Free Newsletters - Space - Defense - Environment - Energy
. Mars Exploration News .

NASA's next Mars rover will advance hunt for past life
by Staff Writers
Washington (AFP) July 09, 2013

The next robotic rover to explore Mars in 2020 should scour the surface of the red planet more closely than ever for signs of past life, a NASA science team said Tuesday.

The US space agency's science definition team (SDT) released a 154-page document containing its proposals for the next Mars rover, after five months of work.

The mission would use microscopic analysis for the first time, collect the first rock samples for possible return to Earth and test ways to use natural resources on site for a future human trip, it said.

The Mars 2020 mission would build on the work being done by NASA's Curiosity rover, which has been exploring the red planet since August 2012 and has already found evidence of potentially habitable environments.

John Grunsfeld, NASA's associate administrator for science, said the 2020 Mars rover would get the US space agency to the next step in the "quest to answer the grand questions," before a planned human mission in the 2030s.

"Do we see any evidence of past life in those habitable environments?" he said.

The next step is for NASA to analyze the recommendations and issue a call for scientific instruments, which could include higher resolution imaging devices, microscopes, fine scale minerology, chemistry and organic carbon detection tools.

"To combine this suite of instruments would be incredibly powerful," said Jack Mustard, SDT chair and professor of geological sciences at Brown University.

The rover would collect about 31 samples that might someday be returned to Earth, representing "a legacy for understanding the development of habitability on the planet," he told reporters.

The US space agency has not yet devised the technology to bring the cache back to Earth without disturbing its contents, and no plans have been set for any potential sample-return.

The next NASA mission to Mars is a November launch of MAVEN, an orbiter that will study how Mars interacted with the solar wind and lost its atmosphere.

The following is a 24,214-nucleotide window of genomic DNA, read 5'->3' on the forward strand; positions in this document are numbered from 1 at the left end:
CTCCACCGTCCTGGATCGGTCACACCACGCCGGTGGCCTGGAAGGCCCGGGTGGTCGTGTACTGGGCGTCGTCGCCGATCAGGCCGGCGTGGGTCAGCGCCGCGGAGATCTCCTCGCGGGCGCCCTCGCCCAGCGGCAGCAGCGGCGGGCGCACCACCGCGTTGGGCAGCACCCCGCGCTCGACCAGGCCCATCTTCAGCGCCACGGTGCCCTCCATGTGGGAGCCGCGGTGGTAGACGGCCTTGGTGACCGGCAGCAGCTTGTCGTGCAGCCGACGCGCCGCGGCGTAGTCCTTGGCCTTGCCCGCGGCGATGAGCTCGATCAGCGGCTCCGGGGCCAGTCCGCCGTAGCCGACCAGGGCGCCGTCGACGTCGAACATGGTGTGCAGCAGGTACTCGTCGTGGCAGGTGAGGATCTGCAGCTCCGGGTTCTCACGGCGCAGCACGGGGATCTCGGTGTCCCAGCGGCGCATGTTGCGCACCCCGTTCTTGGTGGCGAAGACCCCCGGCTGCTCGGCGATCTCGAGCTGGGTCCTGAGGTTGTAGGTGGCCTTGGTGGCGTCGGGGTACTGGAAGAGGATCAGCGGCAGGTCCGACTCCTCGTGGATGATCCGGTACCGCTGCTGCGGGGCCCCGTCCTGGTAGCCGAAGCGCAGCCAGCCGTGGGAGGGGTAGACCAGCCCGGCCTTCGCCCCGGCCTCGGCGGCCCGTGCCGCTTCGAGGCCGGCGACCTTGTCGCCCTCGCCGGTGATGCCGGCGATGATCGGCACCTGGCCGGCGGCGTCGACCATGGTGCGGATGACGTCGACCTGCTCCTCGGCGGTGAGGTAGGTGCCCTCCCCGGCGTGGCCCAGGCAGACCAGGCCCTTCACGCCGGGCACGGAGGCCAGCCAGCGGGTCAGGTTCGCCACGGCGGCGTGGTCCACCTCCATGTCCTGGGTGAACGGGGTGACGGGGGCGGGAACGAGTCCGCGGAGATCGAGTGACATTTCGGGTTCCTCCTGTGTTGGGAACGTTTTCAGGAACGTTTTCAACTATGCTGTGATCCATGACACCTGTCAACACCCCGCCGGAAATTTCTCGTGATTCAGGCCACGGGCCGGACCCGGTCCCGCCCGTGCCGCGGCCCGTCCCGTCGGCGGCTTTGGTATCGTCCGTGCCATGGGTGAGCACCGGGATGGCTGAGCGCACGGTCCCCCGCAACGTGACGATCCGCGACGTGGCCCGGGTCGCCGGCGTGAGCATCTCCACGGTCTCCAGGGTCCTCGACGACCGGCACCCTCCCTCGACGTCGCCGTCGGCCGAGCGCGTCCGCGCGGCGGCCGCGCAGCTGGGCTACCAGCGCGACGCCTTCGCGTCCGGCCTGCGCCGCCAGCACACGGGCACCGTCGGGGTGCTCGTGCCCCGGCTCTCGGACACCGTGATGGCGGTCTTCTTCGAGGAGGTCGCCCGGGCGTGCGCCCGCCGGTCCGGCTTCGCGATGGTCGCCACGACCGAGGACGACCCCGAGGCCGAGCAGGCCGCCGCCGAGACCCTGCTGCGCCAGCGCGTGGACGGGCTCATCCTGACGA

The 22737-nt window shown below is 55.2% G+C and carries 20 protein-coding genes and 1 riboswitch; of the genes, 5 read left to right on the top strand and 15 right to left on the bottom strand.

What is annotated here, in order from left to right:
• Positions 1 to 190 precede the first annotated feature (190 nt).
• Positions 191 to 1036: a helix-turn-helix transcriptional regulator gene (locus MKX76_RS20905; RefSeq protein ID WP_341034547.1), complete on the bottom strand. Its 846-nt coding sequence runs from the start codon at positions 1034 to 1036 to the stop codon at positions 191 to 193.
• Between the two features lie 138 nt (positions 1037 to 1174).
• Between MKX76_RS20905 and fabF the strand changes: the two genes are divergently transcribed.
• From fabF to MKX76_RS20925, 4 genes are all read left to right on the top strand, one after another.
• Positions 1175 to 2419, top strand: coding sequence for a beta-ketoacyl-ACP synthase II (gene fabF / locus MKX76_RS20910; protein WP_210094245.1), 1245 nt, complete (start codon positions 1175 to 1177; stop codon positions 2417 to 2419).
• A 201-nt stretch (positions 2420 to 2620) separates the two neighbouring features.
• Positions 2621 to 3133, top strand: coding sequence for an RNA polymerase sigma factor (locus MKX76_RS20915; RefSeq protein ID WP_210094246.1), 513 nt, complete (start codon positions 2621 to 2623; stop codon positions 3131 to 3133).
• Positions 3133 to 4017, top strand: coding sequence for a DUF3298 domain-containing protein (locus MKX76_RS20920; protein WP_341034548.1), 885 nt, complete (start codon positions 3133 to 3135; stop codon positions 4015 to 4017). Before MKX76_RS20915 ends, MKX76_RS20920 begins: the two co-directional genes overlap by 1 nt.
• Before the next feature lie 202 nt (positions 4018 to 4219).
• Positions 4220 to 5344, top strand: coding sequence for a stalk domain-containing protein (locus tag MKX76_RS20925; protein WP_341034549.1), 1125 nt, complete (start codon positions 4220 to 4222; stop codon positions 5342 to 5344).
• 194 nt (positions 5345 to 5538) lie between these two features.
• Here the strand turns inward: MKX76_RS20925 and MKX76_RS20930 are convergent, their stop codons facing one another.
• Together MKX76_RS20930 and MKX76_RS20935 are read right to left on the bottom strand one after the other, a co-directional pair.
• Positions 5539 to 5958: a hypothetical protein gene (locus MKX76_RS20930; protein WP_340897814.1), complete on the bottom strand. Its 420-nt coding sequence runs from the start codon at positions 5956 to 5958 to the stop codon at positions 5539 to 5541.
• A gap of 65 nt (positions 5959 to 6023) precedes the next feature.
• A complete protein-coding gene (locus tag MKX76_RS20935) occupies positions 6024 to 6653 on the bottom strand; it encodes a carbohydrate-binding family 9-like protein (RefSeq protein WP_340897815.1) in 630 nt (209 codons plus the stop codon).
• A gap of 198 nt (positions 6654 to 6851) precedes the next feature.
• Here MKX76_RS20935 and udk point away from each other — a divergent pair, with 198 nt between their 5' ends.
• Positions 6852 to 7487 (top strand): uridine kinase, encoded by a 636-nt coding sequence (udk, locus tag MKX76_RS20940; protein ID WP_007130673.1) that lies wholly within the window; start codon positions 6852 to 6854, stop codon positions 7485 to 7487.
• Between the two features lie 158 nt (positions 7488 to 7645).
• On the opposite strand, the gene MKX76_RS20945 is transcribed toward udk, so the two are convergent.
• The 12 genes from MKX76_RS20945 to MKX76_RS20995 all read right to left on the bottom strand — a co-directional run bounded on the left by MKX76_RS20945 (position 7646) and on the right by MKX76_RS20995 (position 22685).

The European Space Agency will follow in 2018 with its ExoMars rover.

"The Mars 2020 mission will provide a unique capability to address the major questions of habitability and life in the solar system," said Jim Green, director of the Planetary Science Division at NASA headquarters, describing the plans as "a major step toward seeking signs of life."

The rover would explore an ancient site on Mars, which has yet to be decided, and any samples it collects may help reveal hazards posed by Martian dust to potential human explorers.

However, samples would have to "be retrieved, potentially quarantined, and preserved in such a way that potential hazards are identified and mitigated," NASA said.

Research toward that goal is complicated but worthwhile since robotic analysis cannot "match the depth and sensitivity of analysis that can be done on samples in Earth laboratories," NASA said.

NASA also said the rover could demonstrate how to collect carbon dioxide, which could be used as a resource for making oxygen and rocket fuel for astronauts who land on the surface.

If NASA accepts the SDT's recommendations, the 2020 mission would "examine wether past environmental conditions were favorable to have supported microbial life, and also... for preserving clues about life, if any existed," NASA said.

"Beyond that, it would check at a microscopic level for potential visual, mineralogical and chemical signs of past life."

The design would be based on the Curiosity rover, a $2.5 billion dollar project that launched toward Mars in 2011, and would use the same elaborate rocket powered sky crane for landing.